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Public Statements

Tax Relief Extension Reconciliation Act of 2005

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Date:
Location: Washington, DC

Keyword Search : Middle-Class


TAX RELIEF EXTENSION RECONCILIATION ACT OF 2005

BREAK IN TRANSCRIPT

Mr. SANTORUM. Mr. President, I offer this motion to instruct with regard to the college tuition deduction. As I have noted on other occasions, this bill is really a ``tax increase prevention'' bill. One of the many important elements is the college tuition deduction. This provision was established in the 2001 tax relief bill and provides an above-the-line deduction for higher education expenses, commonly called the ``college tuition deduction.'' The eligibility for the deduction is limited based on income and is aimed at helping middle-class American families that are struggling to meet the rising cost of college tuition. It benefits students and their families at all types of institutions--from community colleges to 4-year schools, and both public and private institutions.

However, because we have had to slow-walk this bill with some foot-dragging across the aisle, this deduction expired on December 31, 2005. Nonetheless, it is important that we not only extend this provision, but make it permanent. The college tuition deduction is an important and popular education tax benefit, particularly for the middle class. It is not available to taxpayers with income above $80,000--$160,000 in the case of joint returns.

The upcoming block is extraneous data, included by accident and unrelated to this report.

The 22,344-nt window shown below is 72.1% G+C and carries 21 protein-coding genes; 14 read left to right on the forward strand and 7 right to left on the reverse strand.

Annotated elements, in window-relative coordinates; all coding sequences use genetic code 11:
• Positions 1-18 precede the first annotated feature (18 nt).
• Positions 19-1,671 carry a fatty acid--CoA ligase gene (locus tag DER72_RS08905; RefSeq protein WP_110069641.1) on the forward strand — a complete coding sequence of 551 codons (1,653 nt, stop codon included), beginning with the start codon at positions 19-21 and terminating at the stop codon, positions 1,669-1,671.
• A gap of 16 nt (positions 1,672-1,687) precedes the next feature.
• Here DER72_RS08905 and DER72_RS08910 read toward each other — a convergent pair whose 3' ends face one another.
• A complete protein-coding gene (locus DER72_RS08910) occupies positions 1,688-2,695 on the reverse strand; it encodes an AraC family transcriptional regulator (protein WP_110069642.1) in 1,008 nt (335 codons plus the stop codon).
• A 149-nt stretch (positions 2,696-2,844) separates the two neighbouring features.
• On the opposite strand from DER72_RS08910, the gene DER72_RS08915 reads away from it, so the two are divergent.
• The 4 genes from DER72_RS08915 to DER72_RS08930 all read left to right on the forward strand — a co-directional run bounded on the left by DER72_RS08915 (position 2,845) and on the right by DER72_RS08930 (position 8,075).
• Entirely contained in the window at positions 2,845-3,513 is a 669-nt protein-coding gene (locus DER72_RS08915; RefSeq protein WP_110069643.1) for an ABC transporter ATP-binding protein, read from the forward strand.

In 2003--the last year for which official data are available--more than 3 1/2 million Americans benefited from the tuition deduction, with nearly $7 billion in college tuition costs covered by the deduction--an increase of nearly 9 percent from the previous year. Tax incentives for college tuition helped nearly 11 million Americans realize the dream of a college degree. This represents more than two-thirds of all college students. In the Commonwealth of Pennsylvania, over 150,000 families and students took advantage of this deduction. The tuition deduction is a crucial part of our education tax incentives and must be made permanent. We should send the message to parents of high school students that this deduction will be there when their students begin college.

I urge my colleagues to support this motion and support these families and students striving for a college education.

http://thomas.loc.gov/

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